parsley

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Skip the Restaurant, Cook and Home: Scallops with Fennel Grenobloise

Published February 6, 2014 by jenmatteson

My girlfriend was coming over for dinner last Friday night.  She had originally suggested going out for seafood, but seeing as though I’m not working, I countered with cooking in.  I know, not quite as exciting (though, it can be with enough wine and Just Dance).  But I did splurge a little and get us some scallops, which was perfect, as I had this recipe waiting for use.  Unfortunately, she had some car trouble so she wasn’t able to make it.  Fortunately for Nate, that meant he got leftovers 😛  The scallops with the fennel was absolutely outstanding.  I amped it up slightly by serving them over a parsnip puree, and drizzled with truffle oil.  It wasn’t necessary by any means, but why not add a little luxury into our simple lives? Sorry the pictures are so gross – not very good lighting late and night, but this was too good not to share with you!

Scallops with Fennel Grenobloise

Oh, and what the heck is a “grenobloise”?  It’s just a fancy French term for “sauce of brown butter, capers, parsley, and lemon”.  It makes for a much shorter recipe name: Scallops with Fennel Grenobloise vs. Scallops with Fennel, Brown Butter, Capers, Parsley and Lemon.  Yeah, I’ll take the first one.  But how do you pronounce it so you don’t sound like a dope?  You really can’t, but if you must try, here’s a little help: “grewn-o-blwahz”.  Seriously.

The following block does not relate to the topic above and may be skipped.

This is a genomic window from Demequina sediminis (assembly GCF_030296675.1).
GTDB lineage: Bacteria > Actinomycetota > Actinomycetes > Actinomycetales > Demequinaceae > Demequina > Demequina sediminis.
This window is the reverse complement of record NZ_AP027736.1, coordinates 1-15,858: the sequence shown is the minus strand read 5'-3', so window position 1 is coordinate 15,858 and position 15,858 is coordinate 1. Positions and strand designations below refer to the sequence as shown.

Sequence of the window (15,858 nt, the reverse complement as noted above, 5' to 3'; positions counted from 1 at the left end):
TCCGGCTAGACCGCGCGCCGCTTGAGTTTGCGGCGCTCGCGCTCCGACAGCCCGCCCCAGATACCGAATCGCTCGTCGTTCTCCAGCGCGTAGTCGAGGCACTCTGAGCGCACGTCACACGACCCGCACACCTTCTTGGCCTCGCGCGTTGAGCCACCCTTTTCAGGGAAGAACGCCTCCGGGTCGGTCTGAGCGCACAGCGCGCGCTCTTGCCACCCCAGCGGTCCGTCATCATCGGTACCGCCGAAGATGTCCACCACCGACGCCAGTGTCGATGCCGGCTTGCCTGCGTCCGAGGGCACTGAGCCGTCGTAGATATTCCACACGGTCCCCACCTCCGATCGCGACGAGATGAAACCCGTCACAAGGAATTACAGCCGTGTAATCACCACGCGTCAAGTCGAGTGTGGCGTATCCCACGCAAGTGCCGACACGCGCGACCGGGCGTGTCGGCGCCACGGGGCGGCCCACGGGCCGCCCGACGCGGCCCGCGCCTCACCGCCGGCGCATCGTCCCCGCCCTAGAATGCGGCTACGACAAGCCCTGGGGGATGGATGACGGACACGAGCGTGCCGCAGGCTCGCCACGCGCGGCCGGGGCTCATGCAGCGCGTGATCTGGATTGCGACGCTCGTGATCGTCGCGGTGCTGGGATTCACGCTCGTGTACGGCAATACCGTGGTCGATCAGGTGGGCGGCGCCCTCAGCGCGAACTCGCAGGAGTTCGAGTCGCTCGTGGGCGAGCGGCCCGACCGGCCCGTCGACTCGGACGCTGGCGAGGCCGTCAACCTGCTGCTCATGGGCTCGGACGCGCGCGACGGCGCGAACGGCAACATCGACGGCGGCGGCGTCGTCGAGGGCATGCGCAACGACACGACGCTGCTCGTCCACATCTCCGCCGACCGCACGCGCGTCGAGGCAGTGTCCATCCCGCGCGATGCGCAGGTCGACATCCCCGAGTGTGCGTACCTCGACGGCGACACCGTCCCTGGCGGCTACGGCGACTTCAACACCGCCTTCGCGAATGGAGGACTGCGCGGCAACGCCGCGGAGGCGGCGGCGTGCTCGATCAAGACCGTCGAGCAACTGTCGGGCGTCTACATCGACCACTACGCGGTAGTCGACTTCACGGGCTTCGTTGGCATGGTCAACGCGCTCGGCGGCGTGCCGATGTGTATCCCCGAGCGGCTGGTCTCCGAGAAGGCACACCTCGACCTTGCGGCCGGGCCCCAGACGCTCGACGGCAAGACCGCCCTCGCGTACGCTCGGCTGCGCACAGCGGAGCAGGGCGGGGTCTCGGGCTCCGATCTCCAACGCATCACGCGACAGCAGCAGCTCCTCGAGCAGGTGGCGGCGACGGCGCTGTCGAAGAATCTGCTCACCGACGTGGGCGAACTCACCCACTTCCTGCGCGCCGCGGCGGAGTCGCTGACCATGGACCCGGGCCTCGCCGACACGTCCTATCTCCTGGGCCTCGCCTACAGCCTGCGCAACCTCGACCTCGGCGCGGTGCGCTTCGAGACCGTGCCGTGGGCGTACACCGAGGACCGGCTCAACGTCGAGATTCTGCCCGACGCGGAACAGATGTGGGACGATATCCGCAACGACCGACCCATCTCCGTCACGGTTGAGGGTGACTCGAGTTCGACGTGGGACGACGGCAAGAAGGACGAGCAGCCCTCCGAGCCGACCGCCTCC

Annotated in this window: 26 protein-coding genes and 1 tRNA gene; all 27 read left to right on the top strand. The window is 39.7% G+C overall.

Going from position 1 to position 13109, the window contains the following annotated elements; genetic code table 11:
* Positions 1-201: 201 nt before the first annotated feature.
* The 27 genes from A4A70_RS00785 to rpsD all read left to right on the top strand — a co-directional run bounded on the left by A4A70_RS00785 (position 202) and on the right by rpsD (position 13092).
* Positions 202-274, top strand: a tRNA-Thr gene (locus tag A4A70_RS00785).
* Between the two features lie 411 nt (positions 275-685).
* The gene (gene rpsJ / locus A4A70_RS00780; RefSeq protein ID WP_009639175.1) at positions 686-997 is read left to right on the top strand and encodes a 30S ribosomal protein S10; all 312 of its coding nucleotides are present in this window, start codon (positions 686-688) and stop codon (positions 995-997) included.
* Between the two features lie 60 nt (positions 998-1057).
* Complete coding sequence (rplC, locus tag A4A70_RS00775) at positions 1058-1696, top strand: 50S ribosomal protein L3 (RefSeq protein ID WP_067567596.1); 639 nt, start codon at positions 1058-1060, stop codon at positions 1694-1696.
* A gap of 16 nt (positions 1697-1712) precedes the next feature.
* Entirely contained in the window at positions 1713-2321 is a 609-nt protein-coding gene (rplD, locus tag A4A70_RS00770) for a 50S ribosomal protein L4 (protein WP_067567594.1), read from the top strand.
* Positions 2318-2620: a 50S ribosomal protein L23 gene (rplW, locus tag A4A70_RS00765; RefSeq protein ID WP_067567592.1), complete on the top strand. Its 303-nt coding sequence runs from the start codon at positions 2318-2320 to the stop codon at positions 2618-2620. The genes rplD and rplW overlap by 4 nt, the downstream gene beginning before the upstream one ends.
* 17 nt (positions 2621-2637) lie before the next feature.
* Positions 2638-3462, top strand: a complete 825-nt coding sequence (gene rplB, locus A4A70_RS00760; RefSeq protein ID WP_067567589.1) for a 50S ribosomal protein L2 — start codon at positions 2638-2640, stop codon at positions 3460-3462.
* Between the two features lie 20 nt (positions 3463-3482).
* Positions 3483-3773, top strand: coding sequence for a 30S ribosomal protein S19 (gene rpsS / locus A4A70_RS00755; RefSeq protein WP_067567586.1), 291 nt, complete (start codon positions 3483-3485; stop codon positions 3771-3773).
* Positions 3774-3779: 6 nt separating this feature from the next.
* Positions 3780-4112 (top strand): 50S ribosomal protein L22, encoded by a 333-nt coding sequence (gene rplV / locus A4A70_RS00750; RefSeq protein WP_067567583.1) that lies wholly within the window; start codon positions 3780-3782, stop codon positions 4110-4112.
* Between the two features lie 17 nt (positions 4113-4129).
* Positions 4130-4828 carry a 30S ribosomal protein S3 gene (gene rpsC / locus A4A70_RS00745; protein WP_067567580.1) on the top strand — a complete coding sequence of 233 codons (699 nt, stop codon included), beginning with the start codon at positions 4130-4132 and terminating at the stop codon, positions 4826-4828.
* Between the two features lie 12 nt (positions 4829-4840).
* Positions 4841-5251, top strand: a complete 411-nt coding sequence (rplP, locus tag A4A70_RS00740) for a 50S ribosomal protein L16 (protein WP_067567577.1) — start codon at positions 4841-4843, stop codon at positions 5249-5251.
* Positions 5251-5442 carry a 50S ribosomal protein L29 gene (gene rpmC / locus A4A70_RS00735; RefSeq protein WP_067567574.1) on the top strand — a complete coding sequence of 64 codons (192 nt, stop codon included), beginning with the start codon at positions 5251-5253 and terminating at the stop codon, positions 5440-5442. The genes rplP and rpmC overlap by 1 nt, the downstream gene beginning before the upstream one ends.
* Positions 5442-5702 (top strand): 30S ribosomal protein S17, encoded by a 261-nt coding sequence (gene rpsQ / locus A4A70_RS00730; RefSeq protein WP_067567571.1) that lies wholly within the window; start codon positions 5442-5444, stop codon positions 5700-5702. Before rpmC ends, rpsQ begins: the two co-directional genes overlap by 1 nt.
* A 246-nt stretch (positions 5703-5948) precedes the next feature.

Scallops with Fennel Grenobloise

This is the second time I’ve made scallops at home, and they are so easy to make.  Don’t be scared to try!  A few key tips: 1) Make sure the scallops are very dry before placing in a hot pan.  I laid mine between paper towels in the fridge a few hours before I planned to make them.  2) Get your pan nice and hot.  3) Be patient and don’t move once you get them in the pan.  This will get that nice crisp sear on the outside while keeping the middle warm and opaque.  4) Don’t overcrowd your pan.  Placing the scallops too close together will steam them instead of searing them.  YOU DO NOT WANT THIS.  I promise, follow these tips, and you can’t screw them up.  The simple taste of the scallops paired great with the rich taste of the fennel.  Open a nice bottle of wine and make this for your honey this Valentine’s Day instead of braving the crowds and overpriced menus.